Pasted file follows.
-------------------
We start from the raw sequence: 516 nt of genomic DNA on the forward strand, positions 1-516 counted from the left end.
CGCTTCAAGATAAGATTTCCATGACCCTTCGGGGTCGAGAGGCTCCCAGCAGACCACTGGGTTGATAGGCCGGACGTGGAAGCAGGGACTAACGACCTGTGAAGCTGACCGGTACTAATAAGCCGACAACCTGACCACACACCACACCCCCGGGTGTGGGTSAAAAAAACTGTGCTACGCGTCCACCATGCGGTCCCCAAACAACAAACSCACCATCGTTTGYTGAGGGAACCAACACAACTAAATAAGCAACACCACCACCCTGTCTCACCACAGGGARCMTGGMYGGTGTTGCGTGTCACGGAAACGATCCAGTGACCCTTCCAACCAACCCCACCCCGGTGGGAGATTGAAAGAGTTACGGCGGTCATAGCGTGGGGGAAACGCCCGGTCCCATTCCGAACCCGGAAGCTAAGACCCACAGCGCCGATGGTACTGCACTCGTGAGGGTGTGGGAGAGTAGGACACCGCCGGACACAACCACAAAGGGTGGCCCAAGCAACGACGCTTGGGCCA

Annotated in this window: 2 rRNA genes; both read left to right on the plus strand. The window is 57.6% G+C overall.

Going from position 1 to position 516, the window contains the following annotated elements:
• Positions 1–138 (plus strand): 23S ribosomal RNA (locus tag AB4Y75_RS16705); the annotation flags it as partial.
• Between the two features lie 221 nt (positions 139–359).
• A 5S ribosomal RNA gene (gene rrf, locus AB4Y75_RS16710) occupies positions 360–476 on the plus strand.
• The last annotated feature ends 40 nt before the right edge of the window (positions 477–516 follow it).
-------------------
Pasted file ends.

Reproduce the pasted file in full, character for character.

We start from the raw sequence: 516 nt of genomic DNA on the forward strand, positions 1-516 counted from the left end.
CGCTTCAAGATAAGATTTCCATGACCCTTCGGGGTCGAGAGGCTCCCAGCAGACCACTGGGTTGATAGGCCGGACGTGGAAGCAGGGACTAACGACCTGTGAAGCTGACCGGTACTAATAAGCCGACAACCTGACCACACACCACACCCCCGGGTGTGGGTSAAAAAAACTGTGCTACGCGTCCACCATGCGGTCCCCAAACAACAAACSCACCATCGTTTGYTGAGGGAACCAACACAACTAAATAAGCAACACCACCACCCTGTCTCACCACAGGGARCMTGGMYGGTGTTGCGTGTCACGGAAACGATCCAGTGACCCTTCCAACCAACCCCACCCCGGTGGGAGATTGAAAGAGTTACGGCGGTCATAGCGTGGGGGAAACGCCCGGTCCCATTCCGAACCCGGAAGCTAAGACCCACAGCGCCGATGGTACTGCACTCGTGAGGGTGTGGGAGAGTAGGACACCGCCGGACACAACCACAAAGGGTGGCCCAAGCAACGACGCTTGGGCCA

Annotated in this window: 2 rRNA genes; both read left to right on the plus strand. The window is 57.6% G+C overall.

Going from position 1 to position 516, the window contains the following annotated elements:
• Positions 1–138 (plus strand): 23S ribosomal RNA (locus tag AB4Y75_RS16705); the annotation flags it as partial.
• Between the two features lie 221 nt (positions 139–359).
• A 5S ribosomal RNA gene (gene rrf, locus AB4Y75_RS16710) occupies positions 360–476 on the plus strand.
• The last annotated feature ends 40 nt before the right edge of the window (positions 477–516 follow it).